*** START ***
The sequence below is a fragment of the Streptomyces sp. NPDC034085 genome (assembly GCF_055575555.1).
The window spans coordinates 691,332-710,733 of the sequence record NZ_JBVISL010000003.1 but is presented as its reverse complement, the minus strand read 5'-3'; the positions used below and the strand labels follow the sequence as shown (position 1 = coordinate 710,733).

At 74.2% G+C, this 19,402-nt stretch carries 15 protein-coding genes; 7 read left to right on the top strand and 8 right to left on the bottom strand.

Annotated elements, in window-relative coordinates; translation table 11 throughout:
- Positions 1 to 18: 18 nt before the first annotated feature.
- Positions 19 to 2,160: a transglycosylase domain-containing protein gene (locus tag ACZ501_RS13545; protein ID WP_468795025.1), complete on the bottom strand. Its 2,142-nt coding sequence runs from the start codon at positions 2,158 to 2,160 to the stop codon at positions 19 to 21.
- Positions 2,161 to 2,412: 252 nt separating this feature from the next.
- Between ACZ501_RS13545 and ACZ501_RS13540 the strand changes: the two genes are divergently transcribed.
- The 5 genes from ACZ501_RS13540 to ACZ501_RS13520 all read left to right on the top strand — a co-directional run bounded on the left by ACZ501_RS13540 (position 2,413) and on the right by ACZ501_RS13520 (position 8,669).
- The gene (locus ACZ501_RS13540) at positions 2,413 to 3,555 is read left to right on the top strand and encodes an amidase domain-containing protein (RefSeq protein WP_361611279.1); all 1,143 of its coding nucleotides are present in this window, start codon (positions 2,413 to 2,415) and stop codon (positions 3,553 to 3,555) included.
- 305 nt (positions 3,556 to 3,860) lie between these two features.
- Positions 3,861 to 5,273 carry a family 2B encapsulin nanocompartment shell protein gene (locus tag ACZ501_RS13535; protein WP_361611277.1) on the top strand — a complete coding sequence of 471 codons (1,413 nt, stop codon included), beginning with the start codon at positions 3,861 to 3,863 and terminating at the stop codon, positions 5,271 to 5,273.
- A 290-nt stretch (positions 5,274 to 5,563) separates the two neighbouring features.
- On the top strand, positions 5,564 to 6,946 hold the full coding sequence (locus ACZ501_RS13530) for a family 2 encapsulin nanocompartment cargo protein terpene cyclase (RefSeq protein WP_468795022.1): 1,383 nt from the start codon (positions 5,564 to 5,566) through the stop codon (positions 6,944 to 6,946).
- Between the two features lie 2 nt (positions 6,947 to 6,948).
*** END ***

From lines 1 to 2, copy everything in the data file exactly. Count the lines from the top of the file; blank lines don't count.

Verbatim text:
The sequence below is a fragment of the Streptomyces sp. NPDC034085 genome (assembly GCF_055575555.1).
The window spans coordinates 691,332-710,733 of the sequence record NZ_JBVISL010000003.1 but is presented as its reverse complement, the minus strand read 5'-3'; the positions used below and the strand labels follow the sequence as shown (position 1 = coordinate 710,733).